Stargardt disease is a rare genetic disease characterized by progressive retinal degeneration, resulting in bilateral central vision loss, photosensitivity, color vision abnormalities, and delayed dark adaptation. Initial vision loss typically occurs in childhood, adolescence, or early adulthood with variable progression rates.8 Patients with Stargardt disease typically have extensive experience with various visual aids and benefit from magnification. In this prospective exploratory study, we aimed to compare the functionality and usability in a real-life setting of four different head-mounted displays (AceSight, eSight, IrisVision, and Jordy) among a group of patients with Stargardt.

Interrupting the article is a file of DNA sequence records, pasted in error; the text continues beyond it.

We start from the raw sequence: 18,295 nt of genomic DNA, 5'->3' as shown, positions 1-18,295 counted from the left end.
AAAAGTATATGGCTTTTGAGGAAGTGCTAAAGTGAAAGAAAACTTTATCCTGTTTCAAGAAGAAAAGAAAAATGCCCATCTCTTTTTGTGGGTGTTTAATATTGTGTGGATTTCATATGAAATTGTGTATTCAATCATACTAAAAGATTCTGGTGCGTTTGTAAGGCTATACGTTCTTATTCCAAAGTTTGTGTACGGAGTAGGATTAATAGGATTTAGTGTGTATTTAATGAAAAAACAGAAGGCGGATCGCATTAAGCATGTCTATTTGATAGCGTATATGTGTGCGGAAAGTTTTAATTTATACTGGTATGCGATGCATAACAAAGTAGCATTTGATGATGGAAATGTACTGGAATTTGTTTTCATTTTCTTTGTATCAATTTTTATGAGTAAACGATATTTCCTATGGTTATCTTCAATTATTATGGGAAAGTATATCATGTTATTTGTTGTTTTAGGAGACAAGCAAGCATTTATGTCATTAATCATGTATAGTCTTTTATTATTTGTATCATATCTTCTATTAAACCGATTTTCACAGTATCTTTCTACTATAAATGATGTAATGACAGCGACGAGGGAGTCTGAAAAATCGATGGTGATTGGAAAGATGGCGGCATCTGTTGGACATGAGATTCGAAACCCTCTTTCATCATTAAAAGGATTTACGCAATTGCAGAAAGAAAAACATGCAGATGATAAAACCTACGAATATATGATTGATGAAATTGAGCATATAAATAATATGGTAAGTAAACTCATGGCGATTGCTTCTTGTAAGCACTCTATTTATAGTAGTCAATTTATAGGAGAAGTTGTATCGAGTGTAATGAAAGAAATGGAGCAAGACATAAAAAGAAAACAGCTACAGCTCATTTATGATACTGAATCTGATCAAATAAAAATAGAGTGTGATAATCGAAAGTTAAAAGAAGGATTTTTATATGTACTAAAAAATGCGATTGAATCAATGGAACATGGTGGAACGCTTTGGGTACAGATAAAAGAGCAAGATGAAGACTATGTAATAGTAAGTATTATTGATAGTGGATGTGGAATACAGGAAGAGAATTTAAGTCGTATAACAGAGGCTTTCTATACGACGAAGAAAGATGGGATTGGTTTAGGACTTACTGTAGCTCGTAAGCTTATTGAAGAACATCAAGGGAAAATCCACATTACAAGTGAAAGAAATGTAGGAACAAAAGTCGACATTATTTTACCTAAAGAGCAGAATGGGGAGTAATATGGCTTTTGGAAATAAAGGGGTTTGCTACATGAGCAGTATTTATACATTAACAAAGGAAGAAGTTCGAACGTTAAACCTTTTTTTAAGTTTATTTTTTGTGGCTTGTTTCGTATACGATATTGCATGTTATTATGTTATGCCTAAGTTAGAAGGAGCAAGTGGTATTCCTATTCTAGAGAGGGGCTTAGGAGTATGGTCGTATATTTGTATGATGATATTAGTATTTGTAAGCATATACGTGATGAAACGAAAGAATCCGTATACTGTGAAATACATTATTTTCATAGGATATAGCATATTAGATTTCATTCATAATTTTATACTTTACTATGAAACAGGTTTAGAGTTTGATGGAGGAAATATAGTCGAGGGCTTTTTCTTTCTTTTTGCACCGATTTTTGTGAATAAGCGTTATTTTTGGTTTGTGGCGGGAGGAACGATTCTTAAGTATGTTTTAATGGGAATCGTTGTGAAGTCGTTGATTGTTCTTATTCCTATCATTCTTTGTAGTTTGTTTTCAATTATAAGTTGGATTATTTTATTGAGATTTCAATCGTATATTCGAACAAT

This prospective, exploratory study was conducted between September 2019 and August 2020 at the Department of Ophthalmology, Rigshospitalet-Kennedy Center, and the Institute for Blind and Partially Sighted (IBOS) in Copenhagen, Denmark. Participants were recruited from the Department of Ophthalmology. The inclusion criteria were genetically diagnosed Stargardt disease, age between 16 years and 67 years (the age of retirement), residence in the Capital Region of Denmark, a best-corrected visual acuity of the better-seeing eye between 20/60 and 20/400 feet corresponding to moderate to severe visual impairment, and a peripheral visual field of at least 30 degrees from the edge of the central scotoma. Participants were required to have prior experience using visual aids, including telescopes, microscopes, telemicroscopes, optical magnifiers, or electronic magnifiers, and to benefit from magnification. The study evaluated four different head-mounted displays: AceSight (Zoomax Technology Co., Ltd., MA, USA), eSight 3 (eSight, Corp., CA, USA), IrisVision Live (IrisVision Global Inc., Pleasanton, CA, USA), and Jordy (Enhanced Vision Systems, CA, USA) AceSight featured an 8-megapixel camera and a screen resolution of 1920×1080. The device had a head-mounted weight of 360 g and offered a magnification of up to 15 times. eSight was the most expensive device, with a 21.5-megapixel camera and a 1024×768 OLED screen. It weighed 104 g and offered a magnification of up to 24 times. IrisVision had a 12-megapixel camera and a 2560×1440 OLED screen. It weighed 498 g and had a magnification of up to 12 times. Jordy was the least expensive device with a 0.9-megapixel camera and a screen resolution of 1280×720. It weighed 236 g and had a magnification of up to 30 times (Supplementary Table A1).